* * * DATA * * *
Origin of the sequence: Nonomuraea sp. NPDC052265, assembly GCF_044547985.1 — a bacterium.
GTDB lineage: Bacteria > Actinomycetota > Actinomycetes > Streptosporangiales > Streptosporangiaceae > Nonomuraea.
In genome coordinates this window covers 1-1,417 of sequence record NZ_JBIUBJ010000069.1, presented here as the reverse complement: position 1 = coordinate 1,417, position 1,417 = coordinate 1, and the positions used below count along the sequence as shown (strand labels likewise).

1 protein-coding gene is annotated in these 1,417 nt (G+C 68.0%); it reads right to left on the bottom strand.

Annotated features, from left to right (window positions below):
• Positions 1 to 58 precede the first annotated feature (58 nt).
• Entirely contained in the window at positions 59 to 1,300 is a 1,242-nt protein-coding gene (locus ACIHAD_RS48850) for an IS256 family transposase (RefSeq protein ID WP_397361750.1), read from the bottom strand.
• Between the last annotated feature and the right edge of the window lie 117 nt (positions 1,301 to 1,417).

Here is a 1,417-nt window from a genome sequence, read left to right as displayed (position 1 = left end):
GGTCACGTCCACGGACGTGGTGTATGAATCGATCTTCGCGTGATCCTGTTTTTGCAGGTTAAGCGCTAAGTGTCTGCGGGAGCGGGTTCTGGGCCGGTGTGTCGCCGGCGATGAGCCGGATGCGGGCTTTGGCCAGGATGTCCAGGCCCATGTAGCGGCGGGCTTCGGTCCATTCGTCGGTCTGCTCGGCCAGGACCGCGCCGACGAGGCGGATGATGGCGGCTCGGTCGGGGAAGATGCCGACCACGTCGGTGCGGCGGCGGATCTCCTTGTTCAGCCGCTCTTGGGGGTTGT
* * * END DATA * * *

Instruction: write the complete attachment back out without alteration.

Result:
Origin of the sequence: Nonomuraea sp. NPDC052265, assembly GCF_044547985.1 — a bacterium.
GTDB lineage: Bacteria > Actinomycetota > Actinomycetes > Streptosporangiales > Streptosporangiaceae > Nonomuraea.
In genome coordinates this window covers 1-1,417 of sequence record NZ_JBIUBJ010000069.1, presented here as the reverse complement: position 1 = coordinate 1,417, position 1,417 = coordinate 1, and the positions used below count along the sequence as shown (strand labels likewise).

1 protein-coding gene is annotated in these 1,417 nt (G+C 68.0%); it reads right to left on the bottom strand.

Annotated features, from left to right (window positions below):
• Positions 1 to 58 precede the first annotated feature (58 nt).
• Entirely contained in the window at positions 59 to 1,300 is a 1,242-nt protein-coding gene (locus ACIHAD_RS48850) for an IS256 family transposase (RefSeq protein ID WP_397361750.1), read from the bottom strand.
• Between the last annotated feature and the right edge of the window lie 117 nt (positions 1,301 to 1,417).

Here is a 1,417-nt window from a genome sequence, read left to right as displayed (position 1 = left end):
GGTCACGTCCACGGACGTGGTGTATGAATCGATCTTCGCGTGATCCTGTTTTTGCAGGTTAAGCGCTAAGTGTCTGCGGGAGCGGGTTCTGGGCCGGTGTGTCGCCGGCGATGAGCCGGATGCGGGCTTTGGCCAGGATGTCCAGGCCCATGTAGCGGCGGGCTTCGGTCCATTCGTCGGTCTGCTCGGCCAGGACCGCGCCGACGAGGCGGATGATGGCGGCTCGGTCGGGGAAGATGCCGACCACGTCGGTGCGGCGGCGGATCTCCTTGTTCAGCCGCTCTTGGGGGTTGT